Craft & Design Technology
Meet the Blinkybugs

Img 2076 Obeyken writes “Electronic / kinetic bug art. I build these small, insect-like sculptures with simple motion-detecting “antennae” that respond to various stimulus such as movement, vibration, or air currents. When picked up, handled, or otherwise stimulated, the bug comes to life as its LED eyes blink rhythmically. I have one sitting on my monitor right now that blinks as I type. They’re constructed from LEDs, bits of wire, guitar strings, and coin-cell batteries (the PCB battery holder is the bug’s “body”). My original plan was to deploy them throughout San Francisco as a sort of “electronic graffiti” but thus far they haven’t survived too long in the wild…” Link. You could also make your own, the design is the how-to.

8 thoughts on “Meet the Blinkybugs

  1. Is the led wire soldered to the top of the bug? I just did a websearch, and the consensus was that soldering button batteries = explosion. Now that I look again it still sorta looks soldered, but sorta looks alike a clip, too.

  2. These are great – I saw them at Cellspace (in SF) a couple months ago – they are absurdly simple and yet so fun. There’s something very satisfying about this kind of lo-hi-tech geekery.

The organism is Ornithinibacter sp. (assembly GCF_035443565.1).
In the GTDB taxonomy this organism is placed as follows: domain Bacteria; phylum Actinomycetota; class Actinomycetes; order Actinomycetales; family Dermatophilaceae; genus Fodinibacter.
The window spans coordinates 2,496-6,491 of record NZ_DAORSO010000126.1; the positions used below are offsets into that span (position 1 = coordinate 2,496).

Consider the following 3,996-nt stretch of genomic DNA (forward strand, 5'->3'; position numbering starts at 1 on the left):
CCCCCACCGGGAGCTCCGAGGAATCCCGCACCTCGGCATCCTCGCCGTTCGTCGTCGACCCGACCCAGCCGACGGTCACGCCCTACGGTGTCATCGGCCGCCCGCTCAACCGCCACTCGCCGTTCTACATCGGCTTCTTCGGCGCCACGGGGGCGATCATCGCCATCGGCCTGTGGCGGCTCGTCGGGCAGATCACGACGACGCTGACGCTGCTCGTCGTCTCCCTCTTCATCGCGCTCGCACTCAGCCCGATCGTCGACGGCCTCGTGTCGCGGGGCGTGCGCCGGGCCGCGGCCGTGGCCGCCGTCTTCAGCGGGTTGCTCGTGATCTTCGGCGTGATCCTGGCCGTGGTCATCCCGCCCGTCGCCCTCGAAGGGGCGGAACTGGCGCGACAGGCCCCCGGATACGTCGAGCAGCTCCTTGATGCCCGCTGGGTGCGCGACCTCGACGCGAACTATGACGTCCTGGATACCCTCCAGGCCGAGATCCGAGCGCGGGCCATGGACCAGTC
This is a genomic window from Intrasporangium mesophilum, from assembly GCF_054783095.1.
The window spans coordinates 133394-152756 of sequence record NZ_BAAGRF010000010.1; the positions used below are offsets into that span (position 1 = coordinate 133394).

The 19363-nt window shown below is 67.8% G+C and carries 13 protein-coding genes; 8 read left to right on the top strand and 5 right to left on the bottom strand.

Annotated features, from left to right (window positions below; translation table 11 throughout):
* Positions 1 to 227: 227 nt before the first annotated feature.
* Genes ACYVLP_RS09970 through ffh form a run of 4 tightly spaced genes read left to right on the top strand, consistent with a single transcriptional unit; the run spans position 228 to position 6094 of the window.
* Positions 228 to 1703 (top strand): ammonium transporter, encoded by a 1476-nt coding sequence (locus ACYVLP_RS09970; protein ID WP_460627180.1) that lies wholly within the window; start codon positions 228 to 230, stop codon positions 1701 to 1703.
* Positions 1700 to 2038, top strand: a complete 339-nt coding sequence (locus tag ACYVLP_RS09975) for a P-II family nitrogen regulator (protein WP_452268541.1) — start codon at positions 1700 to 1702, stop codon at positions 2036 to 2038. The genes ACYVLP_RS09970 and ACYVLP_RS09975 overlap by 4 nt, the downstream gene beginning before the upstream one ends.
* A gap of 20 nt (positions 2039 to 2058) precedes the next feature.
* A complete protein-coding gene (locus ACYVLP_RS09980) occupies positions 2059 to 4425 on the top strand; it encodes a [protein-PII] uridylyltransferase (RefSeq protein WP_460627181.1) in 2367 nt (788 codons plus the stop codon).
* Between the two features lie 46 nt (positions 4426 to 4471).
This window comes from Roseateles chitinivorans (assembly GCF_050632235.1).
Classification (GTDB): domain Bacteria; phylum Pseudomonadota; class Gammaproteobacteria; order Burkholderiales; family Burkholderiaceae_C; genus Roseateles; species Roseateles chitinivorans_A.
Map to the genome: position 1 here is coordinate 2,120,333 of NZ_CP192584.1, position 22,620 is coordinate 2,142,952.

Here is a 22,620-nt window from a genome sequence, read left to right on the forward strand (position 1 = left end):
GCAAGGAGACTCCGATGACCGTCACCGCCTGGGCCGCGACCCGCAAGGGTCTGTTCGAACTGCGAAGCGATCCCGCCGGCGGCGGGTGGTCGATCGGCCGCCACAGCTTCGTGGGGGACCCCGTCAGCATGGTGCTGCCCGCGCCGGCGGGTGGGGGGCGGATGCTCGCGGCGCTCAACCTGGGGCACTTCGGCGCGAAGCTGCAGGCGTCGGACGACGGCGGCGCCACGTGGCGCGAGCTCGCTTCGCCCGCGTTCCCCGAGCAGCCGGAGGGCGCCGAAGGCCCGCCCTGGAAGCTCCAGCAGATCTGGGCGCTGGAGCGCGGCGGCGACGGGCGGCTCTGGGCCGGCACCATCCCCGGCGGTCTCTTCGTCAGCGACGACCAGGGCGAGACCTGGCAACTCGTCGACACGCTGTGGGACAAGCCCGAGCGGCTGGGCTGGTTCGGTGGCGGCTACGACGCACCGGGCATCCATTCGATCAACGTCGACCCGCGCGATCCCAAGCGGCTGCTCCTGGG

3. Second pic from the top looks like the antennae are soldered on to the clip. Is there some space from the top of the clip and the battery so antennae movement creates contact? OTOH I would agree that the later pictures look like the contacts are soldered on to the battery.

  4. Hi i’m the bug guy and i strongly advise *not* to solder directly onto the coin cell battery… i did this in the earlier versions (like in the pic of me holding a bunch in my hand) and had a few melt-downs with weird yellowish smelly chemicals dripping all over me. so now i use a pc board battery clip as the body, and solder onto the top of the (+) clip, and underneath to the (-) pin.

    i’d love to see your results… some have already started posting to flickr and tagging as “blinkybug”…

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